NYU President Sexton To Face No-Confidence Vote
Professors in New York University’s largest school moved to hold a no-confidence vote on President John Sexton in March, saying he failed to consult with them on the school’s expansion.
The Faculty of Arts & Science decided yesterday by simple majority to vote on the no-confidence resolution during the week of March 11-15, according to an e-mail from James Uleman, chairman of faculty’s Senate Caucus. Any result of the vote will be non-binding, school officials said. The university’s board of trustees expressed support for Sexton today in a statement from Chairman Martin Lipton.
Sexton has opened NYU campuses and study centers in the Middle East, Europe, Asia and South America. His plan for new construction in New York’s Greenwich Village neighborhood, called NYU 2031, is opposed by 39 of the university’s departments and divisions, according to NYU Faculty Against the Sexton Plan, a teachers’ group.
“NYU’s faculty has lost its faith in this administration to lead NYU in a way that is educationally productive, inclusive and financially sound,” the group’s statement said. “The no confidence vote is a response to a pattern of top-down decision making by President Sexton and his administration.”
Sexton has also opposed unionization among NYU’s graduate students, which many faculty support, and failed to speak out about the detainment of professors in countries such as Abu Dhabi and China, where the president has established branches, said Andrew Ross, a professor of social and cultural analysis.
While Sexton hasn’t consulted with faculty, he has been effective in raising the school’s profile and expanding research opportunities, said Tony Movshon, a professor of neural science who’s been at NYU for 37 years. He said Sexton’s critics are pointing out problems without offering alternatives.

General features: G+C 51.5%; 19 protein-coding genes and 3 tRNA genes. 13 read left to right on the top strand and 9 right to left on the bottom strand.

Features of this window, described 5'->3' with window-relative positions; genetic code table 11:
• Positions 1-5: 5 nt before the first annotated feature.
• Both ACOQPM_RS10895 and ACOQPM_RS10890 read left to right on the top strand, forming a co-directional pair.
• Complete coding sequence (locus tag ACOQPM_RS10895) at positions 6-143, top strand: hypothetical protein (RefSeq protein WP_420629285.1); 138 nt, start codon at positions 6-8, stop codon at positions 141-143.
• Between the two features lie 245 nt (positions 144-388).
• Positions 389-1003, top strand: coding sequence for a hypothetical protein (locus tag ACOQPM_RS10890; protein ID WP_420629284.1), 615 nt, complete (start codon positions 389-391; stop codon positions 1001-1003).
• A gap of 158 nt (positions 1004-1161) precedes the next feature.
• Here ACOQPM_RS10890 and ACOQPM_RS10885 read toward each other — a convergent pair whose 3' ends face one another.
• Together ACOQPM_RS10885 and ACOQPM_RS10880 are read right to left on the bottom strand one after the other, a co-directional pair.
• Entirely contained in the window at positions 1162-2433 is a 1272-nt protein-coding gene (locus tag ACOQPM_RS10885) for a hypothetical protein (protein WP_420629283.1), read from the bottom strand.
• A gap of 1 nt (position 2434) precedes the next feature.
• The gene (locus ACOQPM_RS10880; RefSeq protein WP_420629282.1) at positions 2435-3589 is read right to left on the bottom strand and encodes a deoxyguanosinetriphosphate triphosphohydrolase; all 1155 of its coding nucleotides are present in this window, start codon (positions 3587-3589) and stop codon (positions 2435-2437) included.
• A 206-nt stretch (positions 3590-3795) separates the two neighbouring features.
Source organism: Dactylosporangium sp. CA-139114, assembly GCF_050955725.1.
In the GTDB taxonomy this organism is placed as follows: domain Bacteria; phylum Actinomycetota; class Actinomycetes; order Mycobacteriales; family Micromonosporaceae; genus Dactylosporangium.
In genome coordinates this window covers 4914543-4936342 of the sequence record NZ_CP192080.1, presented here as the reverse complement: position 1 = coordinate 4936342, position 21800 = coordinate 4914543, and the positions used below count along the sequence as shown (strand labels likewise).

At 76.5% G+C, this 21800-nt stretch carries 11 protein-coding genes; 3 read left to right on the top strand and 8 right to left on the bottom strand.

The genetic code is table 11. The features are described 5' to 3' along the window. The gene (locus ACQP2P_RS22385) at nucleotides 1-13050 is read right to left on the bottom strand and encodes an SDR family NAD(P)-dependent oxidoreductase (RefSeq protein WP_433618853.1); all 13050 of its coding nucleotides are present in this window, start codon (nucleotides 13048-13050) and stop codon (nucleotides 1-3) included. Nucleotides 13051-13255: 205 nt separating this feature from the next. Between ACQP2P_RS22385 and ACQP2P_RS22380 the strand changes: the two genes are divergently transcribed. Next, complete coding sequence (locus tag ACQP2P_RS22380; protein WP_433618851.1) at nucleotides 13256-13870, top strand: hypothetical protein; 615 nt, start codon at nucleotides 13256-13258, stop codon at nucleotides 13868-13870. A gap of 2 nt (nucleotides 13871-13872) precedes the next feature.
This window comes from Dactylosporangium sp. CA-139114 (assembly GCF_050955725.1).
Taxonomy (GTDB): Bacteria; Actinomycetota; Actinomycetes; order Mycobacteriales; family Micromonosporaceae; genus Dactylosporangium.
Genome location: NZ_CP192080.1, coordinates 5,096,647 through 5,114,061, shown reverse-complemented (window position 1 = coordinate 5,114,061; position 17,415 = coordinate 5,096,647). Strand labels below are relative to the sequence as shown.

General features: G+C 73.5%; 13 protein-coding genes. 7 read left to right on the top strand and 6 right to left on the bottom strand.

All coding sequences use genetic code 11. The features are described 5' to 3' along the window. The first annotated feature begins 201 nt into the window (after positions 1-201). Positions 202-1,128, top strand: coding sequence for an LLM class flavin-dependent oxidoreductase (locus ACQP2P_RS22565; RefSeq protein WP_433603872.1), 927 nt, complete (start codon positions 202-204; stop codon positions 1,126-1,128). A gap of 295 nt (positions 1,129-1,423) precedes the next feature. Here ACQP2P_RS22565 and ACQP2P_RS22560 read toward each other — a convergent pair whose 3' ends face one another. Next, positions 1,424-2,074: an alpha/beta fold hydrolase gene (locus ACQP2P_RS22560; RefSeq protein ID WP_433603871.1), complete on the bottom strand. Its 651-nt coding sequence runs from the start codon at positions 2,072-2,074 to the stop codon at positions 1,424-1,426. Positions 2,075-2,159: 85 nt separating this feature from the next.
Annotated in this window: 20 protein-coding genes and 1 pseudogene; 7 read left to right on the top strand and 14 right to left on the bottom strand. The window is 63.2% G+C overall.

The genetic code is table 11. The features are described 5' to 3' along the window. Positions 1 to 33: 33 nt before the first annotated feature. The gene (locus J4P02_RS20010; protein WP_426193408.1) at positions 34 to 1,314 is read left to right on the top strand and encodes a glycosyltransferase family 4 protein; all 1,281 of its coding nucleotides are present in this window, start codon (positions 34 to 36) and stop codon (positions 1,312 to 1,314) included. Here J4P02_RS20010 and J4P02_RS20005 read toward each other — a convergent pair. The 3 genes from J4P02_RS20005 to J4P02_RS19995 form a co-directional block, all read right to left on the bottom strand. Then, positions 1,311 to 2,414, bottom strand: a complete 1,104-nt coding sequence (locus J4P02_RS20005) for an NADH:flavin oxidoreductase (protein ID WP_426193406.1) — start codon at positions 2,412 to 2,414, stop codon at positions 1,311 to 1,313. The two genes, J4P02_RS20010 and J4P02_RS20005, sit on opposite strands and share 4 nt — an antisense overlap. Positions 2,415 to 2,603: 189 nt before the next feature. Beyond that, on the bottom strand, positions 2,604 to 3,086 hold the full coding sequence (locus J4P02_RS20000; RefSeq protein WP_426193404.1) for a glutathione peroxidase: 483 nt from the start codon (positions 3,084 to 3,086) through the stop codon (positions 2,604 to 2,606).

“My sense is that the substance of what he’s trying to do is improve the institution in ways that will make me a better and more productive scholar and benefit my students and colleagues,” Movshon said. “You have to separate style from substance.”
Sexton’s proposals for the school’s future are sound, Lipton said.
“While we recognize this vote reflects a disagreement with the direction of the university, John and the strategic direction he has set for the university enjoy our full confidence and strong support,” Lipton said in the statement.
Faculty backing can have a significant impact on the ability of a university president to lead. Lawrence Summers stepped down as president of Harvard University in 2006 after losing a faculty no-confidence vote. Support from students and professors helped University of Virginia President Teresa Sullivan regain her job in August, just weeks after she had been forced to resign by the Board of Visitors.
Professors voted 144 in favor of the no-confidence test, and 114 against, Uleman’s e-mail said.
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